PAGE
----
Liu, Fang (2009) Life styles, out-of-home participation, and activity dependence among elderly Canadians with mobility disabilities. Masters thesis, Memorial University of Newfoundland.
- Accepted Version
Available under License - The author retains copyright ownership and moral rights in this thesis. Neither the thesis nor substantial extracts from it may be printed or otherwise reproduced without the author's permission.
The Canadian population is aging and will continue to age until the year 2031. Subsequently, both the size of the elderly population and the number of people with mobility related disabilities in this country are expected to increase in the next two decades. Their lifestyles and daily activities both affect and are affected by their disability. This thesis aims to explore the inter-relationships between lifestyles, including smoking and alcohol consumption, barriers associated with out-of-home social participation, and the level of mobility disability in elderly Canadians aged 65 years or older. -- This study used data from both the 2001 Canadian Participation and Activity Limitation Survey (PALS) and the 2003 Canadian Community Health Survey (CCHS). Data analyses included descriptive analyses, multivariate logistic regressions, factor analysis, and structural equation modeling. The results suggest that smoking prevalence was similar in people with and without mobility disability. However, an inverse relationship was observed between the levels of disability and the alcohol drinking behavior with the prevalence of regular drinking varying from 48.08% in the general elderly Canadians, 19.37% and 12.85% in people with less severe and severe mobility disability, respectively. Environmental barriers in home design also significantly contributed to restrictions in out-of-home social participation (OR = 1.36, 95% CI = 1.10 - 1.69). Results from structural equation modeling further suggest that the effect of people's disability can be completely mitigated by environmental facilitators. -- This thesis adds new evidence that reducing environmental barriers can significantly lead to enhanced out-of-home social participation in elderly Canadians with mobility disability. -- Key words: Mobility disability; Elderly; PALS; ICF; Smoking; Alcohol Consumption; Environmental Factors; Personal Factors; Pain; Out-of-home Social Participation; Activity Dependence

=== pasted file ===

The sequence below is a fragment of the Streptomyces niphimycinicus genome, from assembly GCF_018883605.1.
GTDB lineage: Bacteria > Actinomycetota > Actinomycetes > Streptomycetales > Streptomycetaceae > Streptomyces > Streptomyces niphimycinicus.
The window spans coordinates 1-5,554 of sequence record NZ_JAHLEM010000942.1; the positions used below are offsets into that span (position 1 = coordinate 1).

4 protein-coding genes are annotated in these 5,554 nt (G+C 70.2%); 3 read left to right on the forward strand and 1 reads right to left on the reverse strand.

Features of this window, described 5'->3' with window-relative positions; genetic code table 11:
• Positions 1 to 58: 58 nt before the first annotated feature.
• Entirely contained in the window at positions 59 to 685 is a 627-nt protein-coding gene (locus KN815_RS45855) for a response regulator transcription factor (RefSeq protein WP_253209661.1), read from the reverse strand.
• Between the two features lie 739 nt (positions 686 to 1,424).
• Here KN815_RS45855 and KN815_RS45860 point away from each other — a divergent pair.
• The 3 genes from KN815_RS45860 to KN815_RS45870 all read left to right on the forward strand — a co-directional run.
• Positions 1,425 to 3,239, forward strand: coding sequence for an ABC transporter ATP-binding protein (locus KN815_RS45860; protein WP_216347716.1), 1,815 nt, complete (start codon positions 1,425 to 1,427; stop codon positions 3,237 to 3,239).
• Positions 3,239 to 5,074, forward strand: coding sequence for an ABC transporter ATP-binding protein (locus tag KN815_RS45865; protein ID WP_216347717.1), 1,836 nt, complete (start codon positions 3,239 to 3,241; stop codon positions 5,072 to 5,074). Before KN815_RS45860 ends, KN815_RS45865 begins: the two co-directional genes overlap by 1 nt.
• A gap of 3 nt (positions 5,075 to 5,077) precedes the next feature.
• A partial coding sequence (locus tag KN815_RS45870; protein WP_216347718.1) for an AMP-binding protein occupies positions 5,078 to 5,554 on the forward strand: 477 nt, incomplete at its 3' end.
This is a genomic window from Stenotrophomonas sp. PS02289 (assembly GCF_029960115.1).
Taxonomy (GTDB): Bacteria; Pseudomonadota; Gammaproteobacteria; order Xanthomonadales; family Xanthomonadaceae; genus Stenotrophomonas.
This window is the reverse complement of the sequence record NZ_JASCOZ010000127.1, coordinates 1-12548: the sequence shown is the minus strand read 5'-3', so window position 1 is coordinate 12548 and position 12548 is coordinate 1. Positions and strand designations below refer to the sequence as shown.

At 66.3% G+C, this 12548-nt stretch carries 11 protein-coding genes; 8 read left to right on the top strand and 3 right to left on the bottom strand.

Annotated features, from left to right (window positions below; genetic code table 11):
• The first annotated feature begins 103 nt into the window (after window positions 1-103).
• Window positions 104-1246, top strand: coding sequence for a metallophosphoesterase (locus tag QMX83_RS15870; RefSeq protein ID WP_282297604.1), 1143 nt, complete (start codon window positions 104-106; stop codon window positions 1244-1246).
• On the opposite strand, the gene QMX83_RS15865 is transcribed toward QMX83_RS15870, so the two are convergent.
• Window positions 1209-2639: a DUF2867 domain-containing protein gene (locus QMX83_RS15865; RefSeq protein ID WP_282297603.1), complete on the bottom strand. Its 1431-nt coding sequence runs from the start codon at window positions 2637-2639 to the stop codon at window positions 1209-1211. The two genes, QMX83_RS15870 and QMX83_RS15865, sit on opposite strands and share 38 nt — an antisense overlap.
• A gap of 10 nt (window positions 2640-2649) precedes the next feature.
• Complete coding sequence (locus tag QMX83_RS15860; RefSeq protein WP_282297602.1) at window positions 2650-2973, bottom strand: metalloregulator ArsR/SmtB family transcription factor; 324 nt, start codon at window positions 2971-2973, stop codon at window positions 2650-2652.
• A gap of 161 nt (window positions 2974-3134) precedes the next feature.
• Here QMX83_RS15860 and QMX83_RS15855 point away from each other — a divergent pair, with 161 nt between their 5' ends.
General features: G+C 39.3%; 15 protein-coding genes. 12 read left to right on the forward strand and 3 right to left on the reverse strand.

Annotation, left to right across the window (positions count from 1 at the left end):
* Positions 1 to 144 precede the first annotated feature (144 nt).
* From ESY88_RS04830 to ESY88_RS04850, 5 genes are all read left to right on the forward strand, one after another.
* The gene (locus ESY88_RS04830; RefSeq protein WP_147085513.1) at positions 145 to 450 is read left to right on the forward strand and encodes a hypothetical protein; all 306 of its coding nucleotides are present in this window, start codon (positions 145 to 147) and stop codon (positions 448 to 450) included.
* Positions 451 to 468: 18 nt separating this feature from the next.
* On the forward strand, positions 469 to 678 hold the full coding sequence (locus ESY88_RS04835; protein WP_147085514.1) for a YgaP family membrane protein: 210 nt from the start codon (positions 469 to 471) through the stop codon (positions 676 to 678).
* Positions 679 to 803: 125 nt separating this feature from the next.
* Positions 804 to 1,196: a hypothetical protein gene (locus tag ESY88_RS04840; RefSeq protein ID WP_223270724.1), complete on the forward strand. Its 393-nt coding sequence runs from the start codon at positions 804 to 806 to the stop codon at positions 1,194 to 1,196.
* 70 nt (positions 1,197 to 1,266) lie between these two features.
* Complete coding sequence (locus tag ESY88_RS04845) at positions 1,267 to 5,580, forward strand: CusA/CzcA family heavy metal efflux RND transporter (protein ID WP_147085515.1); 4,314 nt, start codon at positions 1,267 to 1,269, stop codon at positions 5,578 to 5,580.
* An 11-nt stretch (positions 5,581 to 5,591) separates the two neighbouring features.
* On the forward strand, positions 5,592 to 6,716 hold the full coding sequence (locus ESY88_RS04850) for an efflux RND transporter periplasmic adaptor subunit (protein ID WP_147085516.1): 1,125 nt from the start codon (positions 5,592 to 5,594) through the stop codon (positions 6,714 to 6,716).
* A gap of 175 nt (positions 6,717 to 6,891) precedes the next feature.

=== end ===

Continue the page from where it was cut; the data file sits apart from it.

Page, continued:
|Item Type:||Thesis (Masters)|
|Additional Information:||Includes bibliographical references.|
|Department(s):||Medicine, Faculty of|
|Library of Congress Subject Heading:||Older people with disabilities--Canada; Older people--Orientation and mobility--Canada; Older people--Tobacco use--Canada; Older people--Alcohol use--Canada; Older people--Social life and customs--Canada|
|Medical Subject Heading:||Aged--Canada; Aged, 80 and over--Canada; Mobility Limitation; Tobacco Use Disorder; Alcohol Drinking|
Actions (login required)